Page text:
General Alexander Technique Resources:

The American Society for the Alexander Technique:

The Complete Guide to the Alexander Technique:

Alexander Technique Affiliated Societies:


Special Interest Links and Articles:

NPR report: “Alexander Technique: A Balm For Back Pain?”:

British Medical Journal Back Pain Study:

Chronic Pain and the Alexander Technique:

Ergonomics and the Alexander Technique:

O, The Oprah Magazine article, “A Dramatic Cure for Back Pain”:

Swimming and the Alexander Technique:

Living with Hypermobility:

Biotensegrity Links and Articles:

Boggs, Carol. “Biotensegrity and the Alexander Technique: Support through Suspension.” The Congress Papers: Learning from Each Other, Proceedings of the 9th International Congress of the F. M. Alexander Technique, Lugano, Switzerland, 7-13 August 2011, pp. 166-174. STAT Books: London.

Dietschy, Doris. “One Plus One Makes Three: Buckminster Fuller’s Principles of Complementary Forces as a Way to Understand Our Ability to Balance and Move.” The Congress Papers: From Generation to Generation, Proceedings from the 8th International Congress of the F.M. Alexander Technique, Lugano, Switzerland, 10-16 August, 2008, vol. 1, p.144-149. STAT Books: London. AT teacher applying tensegrity principles to teaching the AT.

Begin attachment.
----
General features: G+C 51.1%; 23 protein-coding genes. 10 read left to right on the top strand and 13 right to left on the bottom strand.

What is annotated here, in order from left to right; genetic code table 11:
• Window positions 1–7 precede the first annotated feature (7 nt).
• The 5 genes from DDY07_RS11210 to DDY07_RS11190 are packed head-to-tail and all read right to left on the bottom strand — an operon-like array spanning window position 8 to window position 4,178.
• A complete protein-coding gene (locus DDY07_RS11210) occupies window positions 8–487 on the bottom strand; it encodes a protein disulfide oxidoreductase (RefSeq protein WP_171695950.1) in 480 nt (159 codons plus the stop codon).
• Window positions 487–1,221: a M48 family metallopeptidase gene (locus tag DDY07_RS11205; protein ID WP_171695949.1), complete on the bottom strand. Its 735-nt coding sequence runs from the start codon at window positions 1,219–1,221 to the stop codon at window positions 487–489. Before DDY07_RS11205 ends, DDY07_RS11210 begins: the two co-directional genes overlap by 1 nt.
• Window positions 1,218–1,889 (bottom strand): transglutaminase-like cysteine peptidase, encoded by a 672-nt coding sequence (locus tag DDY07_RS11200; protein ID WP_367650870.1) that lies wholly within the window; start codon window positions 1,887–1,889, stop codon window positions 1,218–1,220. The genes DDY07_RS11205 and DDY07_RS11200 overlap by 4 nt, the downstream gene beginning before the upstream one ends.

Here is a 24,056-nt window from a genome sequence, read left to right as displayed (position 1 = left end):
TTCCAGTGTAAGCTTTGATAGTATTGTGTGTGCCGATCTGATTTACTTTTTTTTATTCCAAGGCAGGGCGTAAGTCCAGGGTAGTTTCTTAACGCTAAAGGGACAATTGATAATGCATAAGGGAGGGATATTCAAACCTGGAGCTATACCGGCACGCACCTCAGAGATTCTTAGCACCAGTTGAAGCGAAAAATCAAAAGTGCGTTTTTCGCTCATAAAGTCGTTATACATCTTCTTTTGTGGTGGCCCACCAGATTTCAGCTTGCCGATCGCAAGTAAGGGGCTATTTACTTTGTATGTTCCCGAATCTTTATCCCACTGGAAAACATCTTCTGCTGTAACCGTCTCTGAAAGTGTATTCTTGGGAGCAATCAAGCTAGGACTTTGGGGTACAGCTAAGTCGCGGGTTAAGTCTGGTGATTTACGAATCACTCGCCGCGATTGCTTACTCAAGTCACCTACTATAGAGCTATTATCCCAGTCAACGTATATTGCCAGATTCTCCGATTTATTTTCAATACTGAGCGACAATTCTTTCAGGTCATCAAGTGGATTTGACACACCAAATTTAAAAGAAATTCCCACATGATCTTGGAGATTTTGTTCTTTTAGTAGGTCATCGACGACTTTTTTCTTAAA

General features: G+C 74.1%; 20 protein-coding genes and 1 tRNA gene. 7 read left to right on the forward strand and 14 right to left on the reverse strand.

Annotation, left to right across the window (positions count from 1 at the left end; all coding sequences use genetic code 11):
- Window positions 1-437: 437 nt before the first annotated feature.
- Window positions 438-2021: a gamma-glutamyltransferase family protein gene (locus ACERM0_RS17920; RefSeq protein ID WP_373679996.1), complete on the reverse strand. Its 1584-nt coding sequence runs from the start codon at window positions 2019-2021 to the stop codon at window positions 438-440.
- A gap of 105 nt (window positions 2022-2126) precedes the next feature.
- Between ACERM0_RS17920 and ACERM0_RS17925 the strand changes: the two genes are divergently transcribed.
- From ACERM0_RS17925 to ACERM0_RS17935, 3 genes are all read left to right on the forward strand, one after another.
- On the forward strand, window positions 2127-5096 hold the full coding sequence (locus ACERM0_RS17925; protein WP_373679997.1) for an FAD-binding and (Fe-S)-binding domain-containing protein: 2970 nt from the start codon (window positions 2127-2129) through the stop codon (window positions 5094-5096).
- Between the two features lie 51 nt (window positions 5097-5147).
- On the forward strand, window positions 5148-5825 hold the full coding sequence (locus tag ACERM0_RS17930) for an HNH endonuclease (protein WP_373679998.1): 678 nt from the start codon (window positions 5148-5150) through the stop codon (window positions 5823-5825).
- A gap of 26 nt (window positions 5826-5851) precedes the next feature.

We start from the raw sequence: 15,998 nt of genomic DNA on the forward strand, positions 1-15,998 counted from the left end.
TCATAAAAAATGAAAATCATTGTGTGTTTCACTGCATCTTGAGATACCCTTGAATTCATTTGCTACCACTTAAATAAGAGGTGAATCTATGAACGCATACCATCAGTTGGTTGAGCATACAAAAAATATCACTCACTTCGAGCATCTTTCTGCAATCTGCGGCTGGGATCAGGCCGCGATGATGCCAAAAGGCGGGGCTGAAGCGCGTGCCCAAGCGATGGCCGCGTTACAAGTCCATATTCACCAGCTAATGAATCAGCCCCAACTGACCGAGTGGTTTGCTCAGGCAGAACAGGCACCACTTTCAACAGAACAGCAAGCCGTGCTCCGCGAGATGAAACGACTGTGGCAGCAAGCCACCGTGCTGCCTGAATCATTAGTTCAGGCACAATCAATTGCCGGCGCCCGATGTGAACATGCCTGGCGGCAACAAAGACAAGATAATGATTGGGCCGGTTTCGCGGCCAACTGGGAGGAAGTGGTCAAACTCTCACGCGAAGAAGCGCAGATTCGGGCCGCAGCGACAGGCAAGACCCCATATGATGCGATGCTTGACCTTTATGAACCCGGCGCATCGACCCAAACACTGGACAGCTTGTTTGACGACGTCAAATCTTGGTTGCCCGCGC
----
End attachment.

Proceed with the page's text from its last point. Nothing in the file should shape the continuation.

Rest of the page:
Guimberteau, M.D., Jean-Claude. “Strolling Under the Skin: Images of Living Matter Architectures.” DVD, 2005. In vivo video showing the plasticity and tensegrity of living tissues. Click here to see YouTube video excerpt.
Dr. Stephen Levin, orthopedic surgeon, was the first to apply principles of tensegrity to biological structures on the macro level, particularly musculo-skeletal biomechanics. Coined the term biotensegrity. Click “modeling” for video stream conversations between Levin and Flemons. Article: “Continuous Tension, Discontinuous Compression: A Model for Biomechanical Support of the Body.” DVD: “Biotensegrity and Dynamic Anatomy” 2005-06. Available on website.
Tom Flemons, inventor, designer and sculptor, creates models of human anatomy that directly demonstrate the principles of biotensegrity. Models available for purchase. Article: “The Geometry of Anatomy.” (click at bottom of resource page)
Kenneth Snelson, sculptor, studied under Buckminster Fuller at Black Mountain College and in 1948 was the first to create sculptures based on tensegrity.
Donald Ingber MD, PhD, Head of Harvard University’s Wyss Institute for Biologically Inspired Engineering. Researches tensegrities on the cytoskeleton level. Article: “The Architecture of Life,” Scientific American, Jan. 1998.